An unnamed UK pension scheme sponsored by a Fortune 500 company has completed a £1 billion longevity swap with PartnerRe acting as reinsurer and Zurich acting as the intermediary to the swap.
According to the announcement, the transaction – which covers both pensioner and non-pensioner members – insures the majority of the risk that members live longer than expected and is among the first in an emerging trend of longevity swap transactions that has included non-pensioners.
Greg Wenzerul, Zurich’s Head of Longevity Risk Transfer, commented: “We were delighted that our offering could be effectively tailored to meet the requirements of the pension scheme in question, and to have completed our first transaction involving both PartnerRe and also non-pensioner members. We view this process as a step forward in the streamlining of these types of Zurich transactions, which increased efficiencies for all Parties involved.”
Maeve Fleming, Head of Longevity at PartnerRe said: “PartnerRe is proud to have supported Zurich UK and the Trustees on this important transaction. Including non-pensioners for the first time in a swap with Zurich UK demonstrated how we innovate to meet the needs of our clients as we continue to grow our worldwide longevity reinsurance business. We look forward to continuing to support the development of longevity risk transfer in the UK and globally.”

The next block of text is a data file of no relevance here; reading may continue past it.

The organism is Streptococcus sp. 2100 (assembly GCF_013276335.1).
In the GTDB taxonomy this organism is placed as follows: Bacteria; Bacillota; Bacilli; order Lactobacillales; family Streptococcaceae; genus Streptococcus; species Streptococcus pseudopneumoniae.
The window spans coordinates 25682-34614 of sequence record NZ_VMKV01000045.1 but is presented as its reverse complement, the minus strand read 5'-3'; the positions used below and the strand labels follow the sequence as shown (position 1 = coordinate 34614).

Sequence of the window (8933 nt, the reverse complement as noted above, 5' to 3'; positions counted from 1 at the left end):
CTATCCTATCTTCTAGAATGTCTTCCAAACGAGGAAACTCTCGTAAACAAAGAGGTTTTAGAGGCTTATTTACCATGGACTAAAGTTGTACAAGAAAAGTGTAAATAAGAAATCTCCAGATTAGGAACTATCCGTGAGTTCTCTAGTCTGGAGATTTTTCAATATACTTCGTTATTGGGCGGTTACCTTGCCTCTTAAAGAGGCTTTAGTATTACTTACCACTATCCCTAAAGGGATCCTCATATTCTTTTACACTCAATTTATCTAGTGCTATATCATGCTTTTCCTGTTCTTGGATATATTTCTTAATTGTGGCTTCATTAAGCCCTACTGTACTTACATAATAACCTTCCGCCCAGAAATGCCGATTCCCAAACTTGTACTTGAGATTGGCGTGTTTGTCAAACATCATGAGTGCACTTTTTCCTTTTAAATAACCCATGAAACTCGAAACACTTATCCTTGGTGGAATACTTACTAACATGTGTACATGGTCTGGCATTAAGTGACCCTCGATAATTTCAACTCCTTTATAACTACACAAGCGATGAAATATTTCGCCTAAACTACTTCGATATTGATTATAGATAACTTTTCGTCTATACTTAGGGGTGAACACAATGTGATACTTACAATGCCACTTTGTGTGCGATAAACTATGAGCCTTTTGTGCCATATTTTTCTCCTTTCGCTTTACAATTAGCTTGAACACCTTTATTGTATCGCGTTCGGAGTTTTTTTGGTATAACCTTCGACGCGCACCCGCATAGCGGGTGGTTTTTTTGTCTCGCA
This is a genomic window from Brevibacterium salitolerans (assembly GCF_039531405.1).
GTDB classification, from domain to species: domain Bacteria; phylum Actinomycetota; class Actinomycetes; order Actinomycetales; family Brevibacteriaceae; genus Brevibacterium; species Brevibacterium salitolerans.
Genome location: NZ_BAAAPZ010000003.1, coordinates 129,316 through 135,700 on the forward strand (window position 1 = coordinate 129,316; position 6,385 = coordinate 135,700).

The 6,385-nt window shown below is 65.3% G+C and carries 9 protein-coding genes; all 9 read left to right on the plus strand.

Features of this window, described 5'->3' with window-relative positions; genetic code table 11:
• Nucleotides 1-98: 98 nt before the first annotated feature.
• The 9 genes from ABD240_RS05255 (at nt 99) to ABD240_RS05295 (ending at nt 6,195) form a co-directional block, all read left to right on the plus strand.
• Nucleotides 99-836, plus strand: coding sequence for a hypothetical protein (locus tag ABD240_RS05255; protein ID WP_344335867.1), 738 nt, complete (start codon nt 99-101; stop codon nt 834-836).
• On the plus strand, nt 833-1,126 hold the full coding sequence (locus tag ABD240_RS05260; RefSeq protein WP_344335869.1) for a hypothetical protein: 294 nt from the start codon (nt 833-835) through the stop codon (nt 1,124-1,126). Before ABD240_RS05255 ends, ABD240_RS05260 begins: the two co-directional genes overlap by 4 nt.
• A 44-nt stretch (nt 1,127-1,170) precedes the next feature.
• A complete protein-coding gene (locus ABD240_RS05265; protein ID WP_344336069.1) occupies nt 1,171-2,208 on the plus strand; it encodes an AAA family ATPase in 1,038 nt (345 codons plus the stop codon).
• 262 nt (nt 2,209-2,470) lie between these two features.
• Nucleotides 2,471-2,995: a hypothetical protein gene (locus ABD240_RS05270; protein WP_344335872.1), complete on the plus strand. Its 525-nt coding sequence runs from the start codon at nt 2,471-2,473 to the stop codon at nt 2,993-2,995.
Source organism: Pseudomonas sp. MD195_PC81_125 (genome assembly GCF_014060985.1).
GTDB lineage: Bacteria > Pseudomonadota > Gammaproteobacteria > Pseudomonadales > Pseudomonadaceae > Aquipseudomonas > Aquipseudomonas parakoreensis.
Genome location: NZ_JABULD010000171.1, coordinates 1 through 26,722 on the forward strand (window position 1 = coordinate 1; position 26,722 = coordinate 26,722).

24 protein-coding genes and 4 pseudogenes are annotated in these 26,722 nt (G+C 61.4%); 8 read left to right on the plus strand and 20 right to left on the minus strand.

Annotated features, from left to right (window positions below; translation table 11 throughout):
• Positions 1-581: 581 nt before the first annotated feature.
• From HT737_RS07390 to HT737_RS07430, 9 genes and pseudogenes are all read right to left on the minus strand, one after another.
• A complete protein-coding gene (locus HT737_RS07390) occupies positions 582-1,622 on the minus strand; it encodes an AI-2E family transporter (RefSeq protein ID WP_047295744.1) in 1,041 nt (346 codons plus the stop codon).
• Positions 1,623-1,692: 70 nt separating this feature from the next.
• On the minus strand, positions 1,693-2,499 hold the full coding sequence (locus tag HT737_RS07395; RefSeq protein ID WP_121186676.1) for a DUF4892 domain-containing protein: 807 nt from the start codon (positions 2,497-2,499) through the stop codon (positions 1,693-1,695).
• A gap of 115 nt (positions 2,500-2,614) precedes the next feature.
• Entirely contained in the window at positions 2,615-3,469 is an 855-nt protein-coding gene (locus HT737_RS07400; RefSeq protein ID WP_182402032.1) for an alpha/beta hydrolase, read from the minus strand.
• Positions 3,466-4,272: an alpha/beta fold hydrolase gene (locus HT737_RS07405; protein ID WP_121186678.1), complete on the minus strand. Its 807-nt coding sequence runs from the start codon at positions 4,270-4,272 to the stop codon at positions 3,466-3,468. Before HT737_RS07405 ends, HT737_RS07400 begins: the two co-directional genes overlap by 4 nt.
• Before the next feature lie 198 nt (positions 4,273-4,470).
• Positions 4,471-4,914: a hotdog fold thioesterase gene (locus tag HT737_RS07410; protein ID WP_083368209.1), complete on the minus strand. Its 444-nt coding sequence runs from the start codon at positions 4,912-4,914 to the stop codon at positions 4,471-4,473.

Hymans Robertson were lead transaction adviser for the Scheme and Scheme Actuary with legal advice provided by Gowling WLG. Slaughter and May acted as legal advisers for Zurich.
Iain Pearce, lead advisor at Hymans Robertson, said: “We are delighted to have guided the Trustee through this latest step in their de-risking journey by addressing a key risk facing the Scheme as it works to secure all benefits as it becomes affordable.
“As demonstrated by this transaction, trustees are increasingly seeing longevity swaps as a valued and instrumental transaction to support ambitions to buy-out, by accelerating the speed at which this risk can be addressed without restricting investment freedom over their journey plan. The trustee expects to transfer the longevity protection to an insurer as part of a future buy-in when it is affordable to do so.”